PEORIA — A large storm, likely the one that swept through central Illinois late Wednesday night, hit Washington, D.C., during a Greater Peoria Honor Flight trip.

Trees were down at Arlington National Cemetery. And the flag on the U.S. Marine Corps War Memorial was missing. It wasn't clear from participants if it had been blown off in the storm or taken down.

But it didn't dampen the spirits of the veterans who went to the nation's capital for a daylong, whirlwind tour of the nation's military memorials and monuments. 

For Tom Thompson, a former Marine from Peoria who served in Vietnam in 1970, the most emotional part was the Vietnam Veterans Memorial, or simply "The Wall." Thompson served with military advisers in Vietnam. He lived among the villagers, ate their food, learned their customs and engaged in what is known as "counter-insurgency" measures. In essence, his job was to convince the locals to stop helping the other side and aid the Americans.

So he knew about the war firsthand, but he said Thursday that he was "flabbergasted" when he saw the number of names at the memorial.

"It's unbelievable," he said. "There are so many people who are on that wall who died. When I came back, people that I had known for years wouldn't talk to me.

"Friends from high school wouldn't talk to me," he said. "I volunteered to join when I joined the Marine Corps. My job was to go over there, and I did my job."

The Honor Flight, the people associated with it and the trip itself, he said, made him feel "welcomed home for the first time."

For another man, Joe Stien of Peoria, who served with the U.S. Army in Korea, the trip was a way to remember an old friend, a classmate who died in Korea. And it was also his first trip to Washington. For him, the World War II memorial was special. He joined the service at the end of World War II and served overseas in Europe after the fighting was finished, but during the cleanup process.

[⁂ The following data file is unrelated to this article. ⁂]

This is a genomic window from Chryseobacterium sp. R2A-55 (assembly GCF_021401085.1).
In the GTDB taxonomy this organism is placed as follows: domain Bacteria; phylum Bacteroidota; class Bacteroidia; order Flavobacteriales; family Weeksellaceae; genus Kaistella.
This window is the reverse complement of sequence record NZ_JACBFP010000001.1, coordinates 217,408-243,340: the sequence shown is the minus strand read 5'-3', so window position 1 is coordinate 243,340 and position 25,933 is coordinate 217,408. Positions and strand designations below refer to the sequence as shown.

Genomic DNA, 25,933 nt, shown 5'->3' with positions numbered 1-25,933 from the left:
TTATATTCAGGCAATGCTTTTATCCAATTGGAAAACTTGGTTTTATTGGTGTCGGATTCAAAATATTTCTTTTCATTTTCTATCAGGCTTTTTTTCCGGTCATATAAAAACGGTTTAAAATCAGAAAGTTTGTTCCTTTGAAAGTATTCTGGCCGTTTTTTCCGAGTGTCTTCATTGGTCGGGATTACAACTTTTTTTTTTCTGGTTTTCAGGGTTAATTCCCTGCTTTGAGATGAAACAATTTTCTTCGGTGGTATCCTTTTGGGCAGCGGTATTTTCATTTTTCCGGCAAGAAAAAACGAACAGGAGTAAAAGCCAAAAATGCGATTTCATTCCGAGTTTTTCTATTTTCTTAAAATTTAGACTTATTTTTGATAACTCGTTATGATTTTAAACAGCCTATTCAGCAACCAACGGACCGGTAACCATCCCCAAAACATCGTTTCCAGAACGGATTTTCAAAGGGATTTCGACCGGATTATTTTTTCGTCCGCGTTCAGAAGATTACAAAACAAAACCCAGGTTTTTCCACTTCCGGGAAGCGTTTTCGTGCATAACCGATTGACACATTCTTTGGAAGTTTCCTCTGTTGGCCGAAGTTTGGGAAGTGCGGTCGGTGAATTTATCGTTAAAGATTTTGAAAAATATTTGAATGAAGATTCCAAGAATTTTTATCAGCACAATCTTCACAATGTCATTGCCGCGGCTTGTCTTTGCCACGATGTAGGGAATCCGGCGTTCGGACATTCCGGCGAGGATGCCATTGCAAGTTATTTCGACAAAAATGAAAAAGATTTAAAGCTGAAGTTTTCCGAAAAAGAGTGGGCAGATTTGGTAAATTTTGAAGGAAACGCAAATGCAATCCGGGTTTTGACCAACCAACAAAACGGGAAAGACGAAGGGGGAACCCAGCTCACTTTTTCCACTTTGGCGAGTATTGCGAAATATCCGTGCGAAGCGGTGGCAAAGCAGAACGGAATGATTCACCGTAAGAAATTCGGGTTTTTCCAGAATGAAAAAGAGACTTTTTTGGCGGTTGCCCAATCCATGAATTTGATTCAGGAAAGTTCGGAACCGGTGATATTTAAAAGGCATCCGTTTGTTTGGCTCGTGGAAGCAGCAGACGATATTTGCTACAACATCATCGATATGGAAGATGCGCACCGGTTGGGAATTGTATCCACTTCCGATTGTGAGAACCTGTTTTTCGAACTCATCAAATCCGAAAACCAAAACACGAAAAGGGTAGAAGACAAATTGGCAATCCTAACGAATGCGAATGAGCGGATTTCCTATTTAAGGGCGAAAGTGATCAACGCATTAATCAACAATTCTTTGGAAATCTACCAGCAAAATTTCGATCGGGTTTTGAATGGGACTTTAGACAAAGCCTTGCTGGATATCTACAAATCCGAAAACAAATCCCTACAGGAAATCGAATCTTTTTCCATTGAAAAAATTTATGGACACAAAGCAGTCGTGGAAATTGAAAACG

The scenes around the memorial that showed the various steps a service member took from enlistment until, hopefully, returning home, intrigued him.

His daughter, Sheryl Davis, accompanied him as his escort. Herself a veteran, of the U.S. Navy, she said the trip was extra special as she was able to be with her father. What struck her, as well as many others, was the friendliness from everyone.

"So many people came up to us and said 'Hello, thanks for your service,' and they were so nice. It was amazing. Just very humbling to be here."

And then there was a Robert Ritter, who served with the U.S. Air Force as a radar operator. He was stationed in Newfoundland, Canada, and in other cold climates. His job was to set up the beginning stages of the early warning system that is now used by NORAD and the United States in the early 1960s. He was stationed, for a time, in or near Washington, and hasn't been back for years. He was very impressed with Arlington, saying the number of graves was "very humbling."

"So many lives wasted on war, but in some cases, that's what kept us free. The most impressive thing would have been the attention to detail on the burial sites and the monuments in Arlington. The Vietnam wall chokes you up and brings a tear to your eye," he said.

And the Air Force vet said he especially enjoyed the Marine Corps memorial. He was 9 or 10, he said, when the battle for Iwo Jima raged. He remembered hearing about the war while watching newsreels at the movies each weekend.

"My dad was in World War II, so when I see things, it brings back memories," he said.

And for the same reason, Stien also got a kick out of the memorial for President Franklin D. Roosevelt. At that site was a bronze statue of a man with a radio, as if he was listening to a Fireside Chat. Stien said he remembered his own family — his parents and his siblings — gathering around the radio to listen to one of the president's speeches.

Bob Reed, another Air Force veteran, has been on nine Honor Flights. He's been an escort as well as a bus captain, but never one of the honored guests. He shrugged off any suggestion that it was his turn, and said it's all about the veterans.

"We want to find as many veterans as we can, get out there to Washington, D.C., to see the memorials and honor them," he said.